When did you go back to work?

Most women go back to work between six months and more than a year, a survey by workingmums has found, while another survey shows many are looking for new jobs because their employers are not offering them the flexibility they need.

The back to work survey of 1,388 women found that 33% returned to work between six months and a year and another 33% went back after a year, with just 1% going back a few days after the birth, usually because they were running their own business or self employed, and another 1% returning two weeks after the birth. Ten per cent went back between two weeks and four months.
The survey followed the news that French politician Rachida Dati had decided to go back to work just five days after having a Caesarean.
Some commented that they would have gone back to work sooner if there was more flexible work available to allow them a better work life balance. One commented: “If employers were more flexible with part-time jobs I would be working and caring for my children, but because they are not, I chose to stay at home as my children benefit the first 4 years of their lives bonding with me.”
Another said that she had wanted to share care of her child with her partner, but while her employer had been flexible, her partner’s had not so he had decided to quit his job. “He ended up leaving his job so that he could be at home with our son while I went to work,” she said. “He did this for a year and it was absolutely fantastic, but very hard financially. Six years down the track and I have been a full time mum since the birth of our second child 4 years ago and my husband is working full time. He really feels like he is missing out on time with the kids and I feel like my career opportunities are fading fast. Equality of the sexes is still a long way off…”

Part-time work

Others commented that they had a hard time returning to work after extended periods away or doing part time work. One said: “I worked full time before the birth of my daughter, now 5. I found the job pretty stressful so didn’t go back there. I had my son 11 months later and went started part time evening work when my daughter was 21 months old and my son was 10 months old. Since then I have only been able to work part time during the evenings and it has put an enormous strain on my marriage. When the children started full time education in 2007 I applied for day jobs, but no one wants to know if you have children, you begin to feel like a second class citizen. Even when you know you can do the job and you have childcare arrangements in hand, they always come up with an excuse not to employ you. I think I’ll be working evenings for the next ten years at this rate. Twenty years of office experience is going to waste. Employers would rather give jobs to young people who can stagger into the office drunk the next morning than to a mature, experienced, organised woman.”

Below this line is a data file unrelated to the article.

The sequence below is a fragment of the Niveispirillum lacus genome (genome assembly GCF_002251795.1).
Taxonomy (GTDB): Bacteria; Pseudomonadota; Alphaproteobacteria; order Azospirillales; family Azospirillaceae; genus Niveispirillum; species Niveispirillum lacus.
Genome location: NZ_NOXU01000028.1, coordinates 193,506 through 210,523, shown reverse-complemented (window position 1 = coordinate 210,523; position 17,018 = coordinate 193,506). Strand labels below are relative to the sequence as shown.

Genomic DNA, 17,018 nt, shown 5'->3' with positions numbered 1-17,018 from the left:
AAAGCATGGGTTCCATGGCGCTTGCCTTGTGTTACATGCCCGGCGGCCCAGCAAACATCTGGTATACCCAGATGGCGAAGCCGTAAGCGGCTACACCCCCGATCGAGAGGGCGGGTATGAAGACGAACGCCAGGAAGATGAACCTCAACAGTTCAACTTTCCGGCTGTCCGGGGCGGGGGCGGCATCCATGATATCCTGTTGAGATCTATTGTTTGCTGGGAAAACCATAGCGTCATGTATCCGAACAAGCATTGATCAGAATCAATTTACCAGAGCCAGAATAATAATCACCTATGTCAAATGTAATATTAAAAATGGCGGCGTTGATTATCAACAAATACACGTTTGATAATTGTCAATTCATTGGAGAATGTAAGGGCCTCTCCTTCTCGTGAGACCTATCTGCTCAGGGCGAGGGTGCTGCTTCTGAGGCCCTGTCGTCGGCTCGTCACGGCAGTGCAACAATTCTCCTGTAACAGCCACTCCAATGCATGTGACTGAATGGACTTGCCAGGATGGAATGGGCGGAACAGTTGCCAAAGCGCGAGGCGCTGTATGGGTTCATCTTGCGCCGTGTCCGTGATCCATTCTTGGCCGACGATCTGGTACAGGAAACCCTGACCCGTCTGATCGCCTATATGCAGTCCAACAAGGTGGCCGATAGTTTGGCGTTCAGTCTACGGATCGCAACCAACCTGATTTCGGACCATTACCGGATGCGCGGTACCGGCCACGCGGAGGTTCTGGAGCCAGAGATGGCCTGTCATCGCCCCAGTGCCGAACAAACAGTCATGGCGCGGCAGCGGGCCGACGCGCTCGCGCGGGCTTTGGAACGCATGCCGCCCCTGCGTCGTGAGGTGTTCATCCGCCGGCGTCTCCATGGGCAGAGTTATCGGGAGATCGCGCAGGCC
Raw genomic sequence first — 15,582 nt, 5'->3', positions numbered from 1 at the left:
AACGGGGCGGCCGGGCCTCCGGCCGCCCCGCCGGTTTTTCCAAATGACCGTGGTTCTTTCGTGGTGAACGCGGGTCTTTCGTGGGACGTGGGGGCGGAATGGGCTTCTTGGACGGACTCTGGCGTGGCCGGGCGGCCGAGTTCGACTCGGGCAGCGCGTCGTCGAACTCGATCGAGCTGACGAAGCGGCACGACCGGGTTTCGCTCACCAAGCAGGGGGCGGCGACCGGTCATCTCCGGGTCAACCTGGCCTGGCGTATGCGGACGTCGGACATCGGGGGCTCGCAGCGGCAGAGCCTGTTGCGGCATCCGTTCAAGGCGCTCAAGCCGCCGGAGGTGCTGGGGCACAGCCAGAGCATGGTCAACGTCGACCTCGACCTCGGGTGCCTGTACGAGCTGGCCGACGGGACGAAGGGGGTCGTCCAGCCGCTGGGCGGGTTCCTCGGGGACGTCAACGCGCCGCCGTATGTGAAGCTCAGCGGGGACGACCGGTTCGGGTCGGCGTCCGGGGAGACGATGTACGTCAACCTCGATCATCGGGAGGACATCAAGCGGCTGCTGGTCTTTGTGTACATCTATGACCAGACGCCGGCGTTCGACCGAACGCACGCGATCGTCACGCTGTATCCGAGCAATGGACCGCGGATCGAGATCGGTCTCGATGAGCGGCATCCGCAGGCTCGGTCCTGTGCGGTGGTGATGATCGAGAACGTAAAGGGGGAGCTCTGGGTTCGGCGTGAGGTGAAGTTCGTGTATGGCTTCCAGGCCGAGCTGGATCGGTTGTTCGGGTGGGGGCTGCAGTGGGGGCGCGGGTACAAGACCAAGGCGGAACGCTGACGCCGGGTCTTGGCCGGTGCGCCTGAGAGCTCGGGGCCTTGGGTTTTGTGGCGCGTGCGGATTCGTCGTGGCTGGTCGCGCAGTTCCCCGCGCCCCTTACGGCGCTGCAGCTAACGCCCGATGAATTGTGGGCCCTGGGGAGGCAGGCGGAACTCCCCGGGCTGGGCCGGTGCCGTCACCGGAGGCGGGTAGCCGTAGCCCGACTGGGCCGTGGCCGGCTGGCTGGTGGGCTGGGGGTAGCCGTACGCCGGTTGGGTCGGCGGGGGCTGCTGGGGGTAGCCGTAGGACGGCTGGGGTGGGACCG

Another simply wrote: “Being a full-time mother IS a job. When will employers realise that if you can bring up children, run a house, cook meals, deal with the finances, entertain kids, educate them and have the laundry organised you can pretty much handle anything?????”

Looking for flexible work

Another survey carried out by workingmums in January found that 71% of people visiting the site were looking for new work intentionally as opposed to only 23% who had been made redundant.

The survey of 638 people found that many women were fed up with jobs where employers were not flexible and did not understand the pressures they faced balancing work and family life.
One woman said: “I felt my employer was putting more pressure on me as they were confident they had the upper hand in this market. This on top of other things made me decide to leave without another job to go to. They were very surprised!”
Another said:My company pays lip service to wanting to support working mums. When push comes to shove they want 100% flexibility and commitment and school runs are an inconvenience!!!”
Several said they felt undervalued at work. One commented:My employer have been flexible with my hours since I have returned from maternity leave on a part-time basis. However, my direct line manager makes me feel like a terrible inconvenience, and I no longer feel valued at work.”
Another said: “My daughter is ill again and as there is no-one else to care for her. I am taking more time off work. I am an outcast at work when I go back after time off whether it is sick leave or holiday – My boss berates me constantly for my ‘lack of commitment’. I sometimes don’t blame them as I would be fed up with an employee who had so much time off! I really hate it all and wish I didn’t have to work or is there a dream employer who is flexible and understanding???”
 

Outcast

Several spoke of being made to feel an “outcast” because they couldn’t do extra hours and go to bars after work. One NHS worker said that while she worked part time and had taken a less high profile position after having children, her manager constantly pressured her to do longer hours. She said: “I’m sick of being undervalued, badly treated and abused. I like my job and the people I care for, but I think there is something elementally wrong with the caring profession who truly don’t care about the people they employ.”




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